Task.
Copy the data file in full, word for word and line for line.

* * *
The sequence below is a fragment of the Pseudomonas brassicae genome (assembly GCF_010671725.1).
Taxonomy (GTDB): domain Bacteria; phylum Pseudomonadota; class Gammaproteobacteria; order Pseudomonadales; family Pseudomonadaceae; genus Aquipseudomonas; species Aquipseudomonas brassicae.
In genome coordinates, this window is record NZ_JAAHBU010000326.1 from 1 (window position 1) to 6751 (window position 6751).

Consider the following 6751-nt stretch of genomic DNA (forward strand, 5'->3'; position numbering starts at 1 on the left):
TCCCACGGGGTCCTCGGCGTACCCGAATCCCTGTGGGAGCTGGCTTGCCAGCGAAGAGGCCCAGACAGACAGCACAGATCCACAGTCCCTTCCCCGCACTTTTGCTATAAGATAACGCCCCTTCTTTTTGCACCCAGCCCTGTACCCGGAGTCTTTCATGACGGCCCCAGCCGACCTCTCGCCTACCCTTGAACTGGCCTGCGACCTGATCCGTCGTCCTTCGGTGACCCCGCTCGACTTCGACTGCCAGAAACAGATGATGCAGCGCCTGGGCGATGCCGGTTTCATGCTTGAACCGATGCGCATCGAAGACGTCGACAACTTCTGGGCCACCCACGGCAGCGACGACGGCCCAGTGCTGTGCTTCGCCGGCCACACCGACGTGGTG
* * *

The sequence below is a fragment of the Pseudomonas brassicae genome (assembly GCF_010671725.1).
Taxonomy (GTDB): domain Bacteria; phylum Pseudomonadota; class Gammaproteobacteria; order Pseudomonadales; family Pseudomonadaceae; genus Aquipseudomonas; species Aquipseudomonas brassicae.
In genome coordinates, this window is record NZ_JAAHBU010000326.1 from 1 (window position 1) to 6751 (window position 6751).

Consider the following 6751-nt stretch of genomic DNA (forward strand, 5'->3'; position numbering starts at 1 on the left):
TCCCACGGGGTCCTCGGCGTACCCGAATCCCTGTGGGAGCTGGCTTGCCAGCGAAGAGGCCCAGACAGACAGCACAGATCCACAGTCCCTTCCCCGCACTTTTGCTATAAGATAACGCCCCTTCTTTTTGCACCCAGCCCTGTACCCGGAGTCTTTCATGACGGCCCCAGCCGACCTCTCGCCTACCCTTGAACTGGCCTGCGACCTGATCCGTCGTCCTTCGGTGACCCCGCTCGACTTCGACTGCCAGAAACAGATGATGCAGCGCCTGGGCGATGCCGGTTTCATGCTTGAACCGATGCGCATCGAAGACGTCGACAACTTCTGGGCCACCCACGGCAGCGACGACGGCCCAGTGCTGTGCTTCGCCGGCCACACCGACGTGGTG